Re: [-empyre-] clarifications on what women
Thanks Tim for the information regarding the exhibition "contact zones".
Reading about your experience, I thought it was the answer
to the question :
"How can I find artists from Latin America or Asia for an exhibition ?"
It gave me the idea to check the conditions to put works or creations
on-line and to extend the question to the countries where the standard of
living is not the north-american/european one.
The educational, technical, political, financial conditions and the
language are to be considered.
1-the use of a computer :
First of all the access to a computer is necessary. In many countries (for
the majority of the population) it's just impossible.
Other conditions : education. You have to be educated to use a computer.
When you know that nowadays officially 10% of the population in our western
countries is illiterate, what about the situation in third world countries ?
The access to education is there inequal in term of gender.
Many governements (regimes?) don't want their folk to get access to a "free"
or let's better say other/broader information than the official one (see the
trials against internet users in China for instance).
Back to education : even if people are not illiterate, they received an
education in their own language. As you know traditional softwares are not
localized in all languages (I'm not quite sure but windows XP is translated
in 33 languages, KDE linux in some more).
To "play" with a computer requires to learn a foreign language.
Already an incredible number of hurdles to overcome before having the
possibility to discover how a computer is working.
2-internet access :
Now what are the other conditions for an artist living in such a country to
have his/her creations on-line.
As an artist you have to learn much more, ie to create with grafic
softwares. Here again : how to have access to these softwares ?
Even if the 2 conditions are fulfilled the artist is still off-line.
The next steps are :
-to put works on-line
-to make know that your works/creations are on-line
Works on-line mean supplementary conditions, as everybody here knows !
Even if the works of the artist are on-line, the chances to discover the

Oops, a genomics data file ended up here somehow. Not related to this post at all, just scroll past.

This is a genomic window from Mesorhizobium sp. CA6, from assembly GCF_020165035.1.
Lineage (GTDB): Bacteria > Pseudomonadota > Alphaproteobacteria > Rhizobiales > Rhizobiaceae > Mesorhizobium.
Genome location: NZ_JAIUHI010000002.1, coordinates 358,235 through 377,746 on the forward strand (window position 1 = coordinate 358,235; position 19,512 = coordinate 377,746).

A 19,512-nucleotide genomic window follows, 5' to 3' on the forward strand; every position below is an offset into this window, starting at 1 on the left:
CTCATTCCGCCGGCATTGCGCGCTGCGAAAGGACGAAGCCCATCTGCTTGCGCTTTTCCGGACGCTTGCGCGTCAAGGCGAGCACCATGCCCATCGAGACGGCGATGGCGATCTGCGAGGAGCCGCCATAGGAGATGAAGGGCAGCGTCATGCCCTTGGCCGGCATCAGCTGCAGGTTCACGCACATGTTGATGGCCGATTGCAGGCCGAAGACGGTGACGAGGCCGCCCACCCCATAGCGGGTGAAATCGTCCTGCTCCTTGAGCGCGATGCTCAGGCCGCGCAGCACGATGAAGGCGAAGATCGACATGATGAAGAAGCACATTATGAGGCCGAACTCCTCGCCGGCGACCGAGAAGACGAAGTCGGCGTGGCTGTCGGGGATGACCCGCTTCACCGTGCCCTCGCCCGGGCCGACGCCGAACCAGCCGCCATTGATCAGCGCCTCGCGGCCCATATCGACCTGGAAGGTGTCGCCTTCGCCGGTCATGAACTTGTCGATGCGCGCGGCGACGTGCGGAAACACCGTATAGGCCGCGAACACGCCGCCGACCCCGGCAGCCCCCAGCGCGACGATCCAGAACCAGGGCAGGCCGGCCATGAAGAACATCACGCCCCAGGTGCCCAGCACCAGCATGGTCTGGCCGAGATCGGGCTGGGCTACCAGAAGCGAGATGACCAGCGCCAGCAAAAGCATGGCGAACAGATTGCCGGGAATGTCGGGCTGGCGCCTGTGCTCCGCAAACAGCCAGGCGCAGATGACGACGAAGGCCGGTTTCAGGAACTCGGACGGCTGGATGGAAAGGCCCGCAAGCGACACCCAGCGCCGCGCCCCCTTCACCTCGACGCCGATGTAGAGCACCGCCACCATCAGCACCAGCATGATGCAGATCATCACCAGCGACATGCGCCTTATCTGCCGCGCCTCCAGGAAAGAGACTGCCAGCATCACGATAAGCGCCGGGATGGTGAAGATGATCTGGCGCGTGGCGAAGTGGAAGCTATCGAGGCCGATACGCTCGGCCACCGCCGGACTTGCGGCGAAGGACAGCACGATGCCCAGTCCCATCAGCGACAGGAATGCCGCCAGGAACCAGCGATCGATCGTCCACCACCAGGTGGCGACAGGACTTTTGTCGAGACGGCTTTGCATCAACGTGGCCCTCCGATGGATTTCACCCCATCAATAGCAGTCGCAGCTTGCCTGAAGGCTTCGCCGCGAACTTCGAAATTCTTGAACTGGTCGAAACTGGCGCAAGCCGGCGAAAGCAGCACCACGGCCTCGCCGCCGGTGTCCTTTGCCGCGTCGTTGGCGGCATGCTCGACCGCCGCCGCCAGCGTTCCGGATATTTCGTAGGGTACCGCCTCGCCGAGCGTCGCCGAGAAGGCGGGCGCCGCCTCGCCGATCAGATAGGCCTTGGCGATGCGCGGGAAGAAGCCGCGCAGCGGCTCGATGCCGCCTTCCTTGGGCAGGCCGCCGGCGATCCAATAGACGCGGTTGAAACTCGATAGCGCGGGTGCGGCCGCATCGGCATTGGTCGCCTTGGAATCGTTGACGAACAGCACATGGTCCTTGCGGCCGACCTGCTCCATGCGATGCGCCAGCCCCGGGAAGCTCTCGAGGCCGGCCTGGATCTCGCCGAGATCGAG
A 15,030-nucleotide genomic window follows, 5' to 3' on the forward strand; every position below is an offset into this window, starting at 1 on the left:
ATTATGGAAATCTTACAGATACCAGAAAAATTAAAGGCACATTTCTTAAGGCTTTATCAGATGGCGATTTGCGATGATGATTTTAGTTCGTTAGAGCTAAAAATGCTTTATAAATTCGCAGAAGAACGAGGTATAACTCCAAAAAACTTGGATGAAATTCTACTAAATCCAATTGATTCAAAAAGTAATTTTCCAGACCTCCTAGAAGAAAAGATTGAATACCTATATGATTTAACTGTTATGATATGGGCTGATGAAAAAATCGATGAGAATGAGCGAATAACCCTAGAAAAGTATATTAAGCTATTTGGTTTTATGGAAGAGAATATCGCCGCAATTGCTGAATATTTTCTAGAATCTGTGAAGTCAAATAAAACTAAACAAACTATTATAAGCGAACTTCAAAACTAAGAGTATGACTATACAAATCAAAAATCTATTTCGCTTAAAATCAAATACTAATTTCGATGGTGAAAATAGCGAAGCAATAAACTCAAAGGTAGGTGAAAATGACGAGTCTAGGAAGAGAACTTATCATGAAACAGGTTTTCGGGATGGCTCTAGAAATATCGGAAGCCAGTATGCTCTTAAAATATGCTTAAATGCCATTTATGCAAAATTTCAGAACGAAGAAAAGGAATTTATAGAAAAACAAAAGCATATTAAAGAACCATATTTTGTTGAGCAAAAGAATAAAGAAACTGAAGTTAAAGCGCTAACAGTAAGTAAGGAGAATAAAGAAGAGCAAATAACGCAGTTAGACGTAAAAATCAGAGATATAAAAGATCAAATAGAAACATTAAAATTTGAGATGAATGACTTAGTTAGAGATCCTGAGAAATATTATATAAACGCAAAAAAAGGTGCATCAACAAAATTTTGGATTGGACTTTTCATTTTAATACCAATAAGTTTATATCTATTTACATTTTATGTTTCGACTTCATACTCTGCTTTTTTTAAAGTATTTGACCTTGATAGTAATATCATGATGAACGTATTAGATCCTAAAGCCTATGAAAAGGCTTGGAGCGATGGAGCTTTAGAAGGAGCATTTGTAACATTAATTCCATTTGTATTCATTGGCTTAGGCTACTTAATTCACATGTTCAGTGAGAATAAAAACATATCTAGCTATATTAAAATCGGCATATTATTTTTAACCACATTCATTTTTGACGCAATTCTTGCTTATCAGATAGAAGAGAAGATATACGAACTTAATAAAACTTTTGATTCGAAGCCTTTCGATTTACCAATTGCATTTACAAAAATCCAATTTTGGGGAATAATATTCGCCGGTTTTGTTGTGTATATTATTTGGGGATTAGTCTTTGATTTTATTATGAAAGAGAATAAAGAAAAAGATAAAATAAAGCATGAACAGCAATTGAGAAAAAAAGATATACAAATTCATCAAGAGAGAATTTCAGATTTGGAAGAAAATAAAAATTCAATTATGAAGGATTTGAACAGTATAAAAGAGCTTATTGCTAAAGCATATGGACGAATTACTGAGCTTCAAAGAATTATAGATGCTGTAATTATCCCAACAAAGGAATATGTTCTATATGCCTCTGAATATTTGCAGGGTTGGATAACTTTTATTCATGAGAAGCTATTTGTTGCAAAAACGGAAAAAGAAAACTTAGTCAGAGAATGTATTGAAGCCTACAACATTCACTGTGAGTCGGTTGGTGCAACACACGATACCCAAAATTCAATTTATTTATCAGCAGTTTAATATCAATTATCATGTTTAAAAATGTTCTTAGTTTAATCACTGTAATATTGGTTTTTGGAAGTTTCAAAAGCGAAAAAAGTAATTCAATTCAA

creations are very limited.
The problems :
-english which is requested as communication language on the website
-the search engines. To be listed depends of : the weighting system (the
search engines prefer websites/pages with huge volume of hits) and probably
some other criteria which are not favorable for the discovery of artists in
Back to the experience of Tim : the only way to find more contacts is
through a local actor (I'm not surprized you had really good contacts with
Regina for Latin America, she is the kind of artist I would like to find
more frequently) or through personal contacts (what happened through your
travels in Asia).
I had a look on the results of the call launched in 2003 by 2 south-american
artists : Clemente Padin and Isabel Aranda (www.escaner.cl/netart). An
english version of the call was sent. Today 28 artists are exhibited : 10
from Latin America (36%), 5 from european latin countries : Spain, Italy,
France (18%) and 5 US american, mainly from California (18%). I found it
great to see a call from Latin America and I would have expected more
artists from the "north" to participate (otherwise what does networking
am 13.12.2003 6:17 Uhr schrieb timothy murray unter email@example.com:
> The global issue remains to be tricky, which is why, I suppose, I'm
> less inclined to be hypercritical of Judy's book and appreciative of
> the contributions it does make. I was looking again at the online
> catalogue of the exhibition I toured from 99-01, Contact Zones: The
> Art of CD-Rom (http://contactzones.cit.cornell.edu) and recall the
> complexities and surprises of curating this show, which included a
> strong percentage of contributions from women artists. In '98 when I
> was planning this exhibition, there remained (and I think it still
> exists) a fundamental problem of access and outreach: listserves and
> web access seemed to cut off Asia and much of Latin America from
> English centered websites (still a major problem and challenge). The
> result was that, even after extensive efforts to solicit works from
> Asia and Latin America, I received only a few from Japan (none from
> Hong Kong, China, Tawain, Southeast Asia and South Asia) and only
> some works from Mexico (but not from Brazil, Uruguay, Chile, etc
> which now, thanks to efforts by Regina and others, are more present
> on the web). I've since been able to establish very exciting
> curatorial exchanges in China and Japan and Latin America (again,
> thanks to Regina) for the Rose Goldsen Archive of New Media Art but I
> realize that the Asian connections happened because of personal
> contacts (read travel and financial costs) outside our web circuits
> due to translation problems. Similarly, thanks to Priamo Lozada in
> Mexico City we were able to stage Contact Zones at the Centro de la
> Imagen, and translate the website into Spanish, but still had
> problems placing the exhibition in other Latin venues.
> I guess I'm spinning this tale primarily to open discussion up to the
> complexities of dissemination, exhibition, and inclusion due to
> limitations that have tended to be built into our own communitarian
> systems. This, I suspect, is the kind of point that Diane means to
> be raising about the American prevalence of work in Judy's book. And
> it certainly raises important issues about the digital divide which
> many critics believe is exaggerated by a gender divide as well.
> Perhaps Judy might have something to say about these challenging
> problems, particularly as she faced them in assembling her book.
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